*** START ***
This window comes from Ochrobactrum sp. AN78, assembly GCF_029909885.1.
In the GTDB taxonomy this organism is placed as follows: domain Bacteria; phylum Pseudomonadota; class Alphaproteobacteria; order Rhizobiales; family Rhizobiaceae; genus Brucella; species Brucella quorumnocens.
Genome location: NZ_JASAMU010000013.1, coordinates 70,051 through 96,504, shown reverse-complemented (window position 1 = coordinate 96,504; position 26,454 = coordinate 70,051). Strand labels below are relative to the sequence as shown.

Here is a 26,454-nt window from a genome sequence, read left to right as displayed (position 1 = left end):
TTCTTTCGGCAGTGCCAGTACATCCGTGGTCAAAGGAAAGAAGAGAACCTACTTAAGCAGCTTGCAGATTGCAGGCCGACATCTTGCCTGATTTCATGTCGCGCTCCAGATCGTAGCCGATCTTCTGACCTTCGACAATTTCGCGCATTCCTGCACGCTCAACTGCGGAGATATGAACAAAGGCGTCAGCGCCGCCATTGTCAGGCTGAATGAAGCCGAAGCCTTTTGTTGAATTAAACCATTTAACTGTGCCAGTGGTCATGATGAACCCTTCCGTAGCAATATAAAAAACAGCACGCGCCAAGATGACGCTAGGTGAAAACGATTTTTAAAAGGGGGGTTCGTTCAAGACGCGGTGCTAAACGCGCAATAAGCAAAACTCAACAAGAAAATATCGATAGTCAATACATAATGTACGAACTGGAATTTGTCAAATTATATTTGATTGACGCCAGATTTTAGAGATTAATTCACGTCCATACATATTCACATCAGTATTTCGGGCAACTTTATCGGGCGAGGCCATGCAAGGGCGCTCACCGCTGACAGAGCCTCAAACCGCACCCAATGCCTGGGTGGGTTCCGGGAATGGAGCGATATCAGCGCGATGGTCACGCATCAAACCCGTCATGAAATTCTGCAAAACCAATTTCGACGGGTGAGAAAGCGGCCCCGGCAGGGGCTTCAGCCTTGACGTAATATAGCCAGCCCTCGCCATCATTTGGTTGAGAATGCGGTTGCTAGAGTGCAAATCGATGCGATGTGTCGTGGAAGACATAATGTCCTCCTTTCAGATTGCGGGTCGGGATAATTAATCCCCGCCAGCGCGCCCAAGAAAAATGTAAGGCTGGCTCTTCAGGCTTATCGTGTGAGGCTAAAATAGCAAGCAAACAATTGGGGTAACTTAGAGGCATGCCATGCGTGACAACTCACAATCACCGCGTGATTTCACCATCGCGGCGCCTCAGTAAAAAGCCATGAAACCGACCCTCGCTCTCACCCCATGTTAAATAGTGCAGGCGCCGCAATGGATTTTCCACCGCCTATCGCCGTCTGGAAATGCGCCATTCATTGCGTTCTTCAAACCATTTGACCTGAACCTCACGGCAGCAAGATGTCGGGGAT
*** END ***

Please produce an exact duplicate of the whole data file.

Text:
This window comes from Ochrobactrum sp. AN78, assembly GCF_029909885.1.
In the GTDB taxonomy this organism is placed as follows: domain Bacteria; phylum Pseudomonadota; class Alphaproteobacteria; order Rhizobiales; family Rhizobiaceae; genus Brucella; species Brucella quorumnocens.
Genome location: NZ_JASAMU010000013.1, coordinates 70,051 through 96,504, shown reverse-complemented (window position 1 = coordinate 96,504; position 26,454 = coordinate 70,051). Strand labels below are relative to the sequence as shown.

Here is a 26,454-nt window from a genome sequence, read left to right as displayed (position 1 = left end):
TTCTTTCGGCAGTGCCAGTACATCCGTGGTCAAAGGAAAGAAGAGAACCTACTTAAGCAGCTTGCAGATTGCAGGCCGACATCTTGCCTGATTTCATGTCGCGCTCCAGATCGTAGCCGATCTTCTGACCTTCGACAATTTCGCGCATTCCTGCACGCTCAACTGCGGAGATATGAACAAAGGCGTCAGCGCCGCCATTGTCAGGCTGAATGAAGCCGAAGCCTTTTGTTGAATTAAACCATTTAACTGTGCCAGTGGTCATGATGAACCCTTCCGTAGCAATATAAAAAACAGCACGCGCCAAGATGACGCTAGGTGAAAACGATTTTTAAAAGGGGGGTTCGTTCAAGACGCGGTGCTAAACGCGCAATAAGCAAAACTCAACAAGAAAATATCGATAGTCAATACATAATGTACGAACTGGAATTTGTCAAATTATATTTGATTGACGCCAGATTTTAGAGATTAATTCACGTCCATACATATTCACATCAGTATTTCGGGCAACTTTATCGGGCGAGGCCATGCAAGGGCGCTCACCGCTGACAGAGCCTCAAACCGCACCCAATGCCTGGGTGGGTTCCGGGAATGGAGCGATATCAGCGCGATGGTCACGCATCAAACCCGTCATGAAATTCTGCAAAACCAATTTCGACGGGTGAGAAAGCGGCCCCGGCAGGGGCTTCAGCCTTGACGTAATATAGCCAGCCCTCGCCATCATTTGGTTGAGAATGCGGTTGCTAGAGTGCAAATCGATGCGATGTGTCGTGGAAGACATAATGTCCTCCTTTCAGATTGCGGGTCGGGATAATTAATCCCCGCCAGCGCGCCCAAGAAAAATGTAAGGCTGGCTCTTCAGGCTTATCGTGTGAGGCTAAAATAGCAAGCAAACAATTGGGGTAACTTAGAGGCATGCCATGCGTGACAACTCACAATCACCGCGTGATTTCACCATCGCGGCGCCTCAGTAAAAAGCCATGAAACCGACCCTCGCTCTCACCCCATGTTAAATAGTGCAGGCGCCGCAATGGATTTTCCACCGCCTATCGCCGTCTGGAAATGCGCCATTCATTGCGTTCTTCAAACCATTTGACCTGAACCTCACGGCAGCAAGATGTCGGGGAT